HealthDay News – More than half of older adults are prescribed at least one potentially inappropriate prescription (PIP) at the time of hospital discharge, according to a cross-sectional study published in the Journal of Evaluation in Clinical Practice. These exceptionally high rates of PIPs dispensed to older adults should prompt immediate clinical action to reduce them.
Using the STOPP (Screening Tool of Older Person’s Prescriptions) and Beers Criteria for Potentially Inappropriate Medication Use in Older Adults, Klejda Hudhra PhD., from University of Medicine Tirana in Albania, and colleagues retrospectively identified PIPs among 319 patients (aged ≥60 years) discharged from cardiology and internal medicine departments during 2013.
The researchers found that the median number of drugs prescribed was 7.8. Using both criteria (STOPP version 1), PIPs prevalence at hospital discharge was 34.5%. Use of STOPP version 2 found 63.0% of patients had at least one PIP (total of 312 PIPs).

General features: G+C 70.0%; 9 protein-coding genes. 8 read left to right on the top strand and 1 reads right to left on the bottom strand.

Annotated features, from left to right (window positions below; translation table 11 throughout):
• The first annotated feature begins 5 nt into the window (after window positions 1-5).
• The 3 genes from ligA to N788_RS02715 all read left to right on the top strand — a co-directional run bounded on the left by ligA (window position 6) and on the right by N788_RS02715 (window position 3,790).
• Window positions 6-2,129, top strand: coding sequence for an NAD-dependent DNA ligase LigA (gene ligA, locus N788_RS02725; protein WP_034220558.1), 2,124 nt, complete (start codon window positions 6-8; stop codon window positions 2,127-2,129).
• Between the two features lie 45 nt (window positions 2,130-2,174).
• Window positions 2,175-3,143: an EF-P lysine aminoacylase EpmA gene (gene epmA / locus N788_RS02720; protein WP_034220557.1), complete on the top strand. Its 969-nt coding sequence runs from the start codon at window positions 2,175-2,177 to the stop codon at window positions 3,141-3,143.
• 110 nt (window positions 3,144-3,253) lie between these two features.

Aspirin, spironolactone, benzodiazepines, digoxin, and methyldopa were the drugs most frequently involved in PIPs. There was a significant positive correlation between the number of prescribed drugs and PIP occurrence. Patients discharged from internal medicine had higher odds of PIP (P <.005).
Summary and Clinical Applicability
The use of medication that can potentially introduce increased risks of adverse drug-related events should be avoided when safer alternatives exist. This is especially true in elderly adults who may have decreased kidney function and may be taking multiple medications, making them at a higher risk of effects due to polypharmacy.
“The high frequency of PIPs suggests the urgent need for interventions to reduce them,” the authors write.
Hudhra K, Beçi E, Petrela E, Xhafaj D, García-caballos M, Bueno-cavanillas A. Prevalence and factors associated with potentially inappropriate prescriptions among older patients at hospital discharge. J Eval Clin Pract. 2016; Epub Ahead of Print March 27, 2016. DOI: 10.1111/1756-185X.12845